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No Escape - Broadcasting & Cable

No Escape

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Usually when I leave the office and go home I like to devote myself to at least a few moments of nonwork-related activity before I check my e-mail and realize the FCC has put something out late or somebody has responded to some question that needs adressing online. You know, something that doesn’t have to do with a burning First Amendment issue involving an FCC chairman’s concerns about sex in a show and its effects on young people

So it was last night when I plunked myself down at the dining room table and began reading a letter from the rector of my alma mater. The rector is the head of the board of governors, which, as its name would suggest, is the governing body of the college.

The rector spoke in oblique language about the difficulties of the past few months and the need for canning (my term) the college president. One of the difficulties not named but well known to alumni is that the president had allowed a "sex workers" art show on campus after students requested and funded it.

"My views and the views of others in the community about the worth or offensiveness of the program can provide no basis for censoring it," now former William & Mary President Gene Nichol had written" in defense of his decision not to override the students after trying to have the show moved off campus.

The rector had also aid some nice things about freedom, but Nichol was gone nonetheless.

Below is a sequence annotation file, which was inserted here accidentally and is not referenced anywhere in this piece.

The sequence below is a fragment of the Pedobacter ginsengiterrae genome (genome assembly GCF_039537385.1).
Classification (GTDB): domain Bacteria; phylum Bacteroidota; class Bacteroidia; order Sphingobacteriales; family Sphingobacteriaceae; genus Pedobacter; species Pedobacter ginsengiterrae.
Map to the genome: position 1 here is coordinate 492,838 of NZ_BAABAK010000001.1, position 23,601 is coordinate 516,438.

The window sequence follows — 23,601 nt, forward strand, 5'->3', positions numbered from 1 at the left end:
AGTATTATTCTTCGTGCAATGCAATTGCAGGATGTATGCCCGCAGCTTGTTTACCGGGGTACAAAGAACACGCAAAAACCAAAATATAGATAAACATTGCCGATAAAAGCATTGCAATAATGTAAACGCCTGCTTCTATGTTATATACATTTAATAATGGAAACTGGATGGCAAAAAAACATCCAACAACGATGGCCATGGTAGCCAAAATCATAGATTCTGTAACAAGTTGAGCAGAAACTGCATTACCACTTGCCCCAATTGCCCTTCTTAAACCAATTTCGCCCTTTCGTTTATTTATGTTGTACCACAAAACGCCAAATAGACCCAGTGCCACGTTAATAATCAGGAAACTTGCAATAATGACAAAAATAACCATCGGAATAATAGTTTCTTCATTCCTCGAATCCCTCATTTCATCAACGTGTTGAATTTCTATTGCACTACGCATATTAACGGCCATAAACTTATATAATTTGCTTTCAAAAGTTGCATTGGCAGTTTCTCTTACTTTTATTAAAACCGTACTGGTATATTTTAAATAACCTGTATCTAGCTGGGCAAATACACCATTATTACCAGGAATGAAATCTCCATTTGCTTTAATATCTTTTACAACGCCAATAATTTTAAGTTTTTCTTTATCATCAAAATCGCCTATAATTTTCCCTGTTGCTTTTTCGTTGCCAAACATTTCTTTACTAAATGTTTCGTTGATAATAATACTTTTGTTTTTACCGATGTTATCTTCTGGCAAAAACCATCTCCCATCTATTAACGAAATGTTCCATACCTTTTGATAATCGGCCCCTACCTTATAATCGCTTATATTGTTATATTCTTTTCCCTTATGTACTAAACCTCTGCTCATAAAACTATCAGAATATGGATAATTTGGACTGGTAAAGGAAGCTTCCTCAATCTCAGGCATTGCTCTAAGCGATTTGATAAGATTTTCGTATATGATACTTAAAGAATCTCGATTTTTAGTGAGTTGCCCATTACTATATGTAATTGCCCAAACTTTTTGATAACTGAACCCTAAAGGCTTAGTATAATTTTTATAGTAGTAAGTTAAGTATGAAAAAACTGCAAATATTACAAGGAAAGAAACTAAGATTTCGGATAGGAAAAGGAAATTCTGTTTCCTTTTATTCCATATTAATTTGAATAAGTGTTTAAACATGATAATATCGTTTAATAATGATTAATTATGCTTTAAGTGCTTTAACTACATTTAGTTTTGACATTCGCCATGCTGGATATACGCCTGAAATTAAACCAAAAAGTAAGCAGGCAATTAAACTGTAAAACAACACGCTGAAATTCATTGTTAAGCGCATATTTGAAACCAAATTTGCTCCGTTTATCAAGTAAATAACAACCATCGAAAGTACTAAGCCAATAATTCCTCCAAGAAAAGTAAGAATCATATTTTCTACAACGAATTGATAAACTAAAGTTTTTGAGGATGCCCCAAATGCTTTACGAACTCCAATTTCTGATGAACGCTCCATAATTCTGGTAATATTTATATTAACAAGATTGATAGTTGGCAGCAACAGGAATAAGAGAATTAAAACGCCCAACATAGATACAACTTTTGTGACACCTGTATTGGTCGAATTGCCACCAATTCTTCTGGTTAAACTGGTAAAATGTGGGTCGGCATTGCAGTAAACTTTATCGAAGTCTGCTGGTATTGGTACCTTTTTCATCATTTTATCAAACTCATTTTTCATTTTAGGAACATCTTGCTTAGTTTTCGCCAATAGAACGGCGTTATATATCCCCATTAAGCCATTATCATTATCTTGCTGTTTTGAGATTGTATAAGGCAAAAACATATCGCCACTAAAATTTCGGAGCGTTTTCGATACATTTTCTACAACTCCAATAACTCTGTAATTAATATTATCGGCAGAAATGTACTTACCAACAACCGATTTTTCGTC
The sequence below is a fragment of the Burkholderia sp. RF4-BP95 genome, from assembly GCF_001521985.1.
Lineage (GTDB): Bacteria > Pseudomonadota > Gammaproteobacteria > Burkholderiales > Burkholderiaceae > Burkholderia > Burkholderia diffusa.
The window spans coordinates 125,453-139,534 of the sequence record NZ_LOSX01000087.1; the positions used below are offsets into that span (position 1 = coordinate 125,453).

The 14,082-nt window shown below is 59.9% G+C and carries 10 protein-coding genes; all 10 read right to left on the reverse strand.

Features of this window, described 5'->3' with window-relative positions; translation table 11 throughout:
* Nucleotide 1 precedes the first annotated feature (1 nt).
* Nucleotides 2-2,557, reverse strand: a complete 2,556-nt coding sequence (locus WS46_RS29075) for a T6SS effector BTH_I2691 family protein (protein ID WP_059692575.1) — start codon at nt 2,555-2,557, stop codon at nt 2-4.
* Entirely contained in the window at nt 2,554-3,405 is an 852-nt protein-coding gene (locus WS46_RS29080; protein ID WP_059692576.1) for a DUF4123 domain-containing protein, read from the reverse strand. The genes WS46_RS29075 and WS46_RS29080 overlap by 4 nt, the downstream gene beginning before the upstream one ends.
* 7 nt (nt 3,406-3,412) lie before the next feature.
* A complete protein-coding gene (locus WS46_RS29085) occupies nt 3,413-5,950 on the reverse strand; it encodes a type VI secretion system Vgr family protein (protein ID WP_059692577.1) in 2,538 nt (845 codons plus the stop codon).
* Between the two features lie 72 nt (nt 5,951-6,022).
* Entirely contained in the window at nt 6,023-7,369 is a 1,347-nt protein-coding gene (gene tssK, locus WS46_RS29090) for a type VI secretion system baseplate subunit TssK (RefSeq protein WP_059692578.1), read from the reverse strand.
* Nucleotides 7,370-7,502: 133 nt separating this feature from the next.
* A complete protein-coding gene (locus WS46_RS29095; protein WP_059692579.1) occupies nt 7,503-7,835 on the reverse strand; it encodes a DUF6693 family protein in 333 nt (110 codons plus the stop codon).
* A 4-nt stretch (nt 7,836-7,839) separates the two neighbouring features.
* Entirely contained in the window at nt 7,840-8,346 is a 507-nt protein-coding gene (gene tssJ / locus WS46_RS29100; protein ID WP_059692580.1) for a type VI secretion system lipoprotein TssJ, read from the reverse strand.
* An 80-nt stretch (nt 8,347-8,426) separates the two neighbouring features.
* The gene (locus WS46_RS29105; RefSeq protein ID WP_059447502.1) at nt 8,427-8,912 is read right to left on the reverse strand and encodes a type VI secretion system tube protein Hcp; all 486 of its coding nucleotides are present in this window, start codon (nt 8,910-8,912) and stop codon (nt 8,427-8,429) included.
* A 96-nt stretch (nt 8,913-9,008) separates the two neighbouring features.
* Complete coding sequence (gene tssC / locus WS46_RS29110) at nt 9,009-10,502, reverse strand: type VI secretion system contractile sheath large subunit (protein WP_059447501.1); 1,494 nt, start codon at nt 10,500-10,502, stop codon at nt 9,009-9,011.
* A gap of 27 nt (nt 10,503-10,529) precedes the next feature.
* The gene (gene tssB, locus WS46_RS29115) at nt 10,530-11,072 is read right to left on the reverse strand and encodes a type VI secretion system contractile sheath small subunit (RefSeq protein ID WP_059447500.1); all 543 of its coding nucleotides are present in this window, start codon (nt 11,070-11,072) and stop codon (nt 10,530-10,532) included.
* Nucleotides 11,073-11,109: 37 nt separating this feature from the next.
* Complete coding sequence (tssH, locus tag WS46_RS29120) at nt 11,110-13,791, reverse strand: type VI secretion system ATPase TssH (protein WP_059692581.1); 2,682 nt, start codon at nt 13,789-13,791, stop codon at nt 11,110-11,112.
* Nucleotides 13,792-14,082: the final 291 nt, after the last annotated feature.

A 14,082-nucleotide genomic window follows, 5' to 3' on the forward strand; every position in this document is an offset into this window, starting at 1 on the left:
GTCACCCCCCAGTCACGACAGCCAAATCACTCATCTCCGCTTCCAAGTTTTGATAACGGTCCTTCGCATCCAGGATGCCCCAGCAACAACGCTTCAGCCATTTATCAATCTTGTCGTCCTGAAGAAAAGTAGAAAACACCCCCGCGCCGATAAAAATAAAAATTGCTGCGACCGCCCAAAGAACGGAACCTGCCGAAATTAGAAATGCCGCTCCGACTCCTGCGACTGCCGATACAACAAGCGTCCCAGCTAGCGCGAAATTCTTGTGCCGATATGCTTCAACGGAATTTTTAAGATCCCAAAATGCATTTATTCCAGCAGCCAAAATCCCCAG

"The First Amendment and the defining traditions of openness that sustain universities are hallmarks of academic inquiry and freedom," he said, sounding like one of the founding fathers who learned how to dip their quills in history at the college (Jefferson went there to learn how to make UVA, for example).

But I digress.

"It is the speech we disdain that often puts these principles to the test," wrote Nichols. "The First Amendment and the defining traditions of openness that sustain universities are hallmarks of academic inquiry and freedom."

True enough, and I editorialize on the subject frequently, but I had hoped for some mindless diversion with my warmed-over pizza.

I turned over the page as the rector went on, still obliquely, about "recent events," including the president’s abrupt resignation, which may have something to do with the board’s decision not to renew his contract but which the rector insisted had more to do with the "method and management" of that and other problems. There had also been an issue about a cross in the chapel of the venerable Wren Building, but I digress.

Anyway, the rector did not provide much justification for the decision to penalize Nichols, at least in part, for allowing the show to go on, though the rector (I am not naming him for reasons of suspense) offered a laundry list of "unsatisfactories" on Nichols’ report card. "Too frequently," the rector wrote, "the actions leading up to a controversy and how it was handled subsequently, tended to unnecessarily inflame and divide the College community." Take out the "college" and that could be a comment on how the FCC has handled, or mishandled, the indecency crackdown. ‘Why me?,’ I moaned, picking a pepperoni off the pizza and then deciding not to give it to the dog.

While this would work beautifully as a literary device, I promise it is the truth. I had not read the signature until I was almost done with the letter, but when I did the bold-faced name reached out and grabbed me as though I were a pastie on Janet Jackson’s costume: Michael K. Powell. Yes, that Michael K. Powell, alumni of W&M as Well as the FCC.

Next time, I think I will just turn on the TV when I get home.

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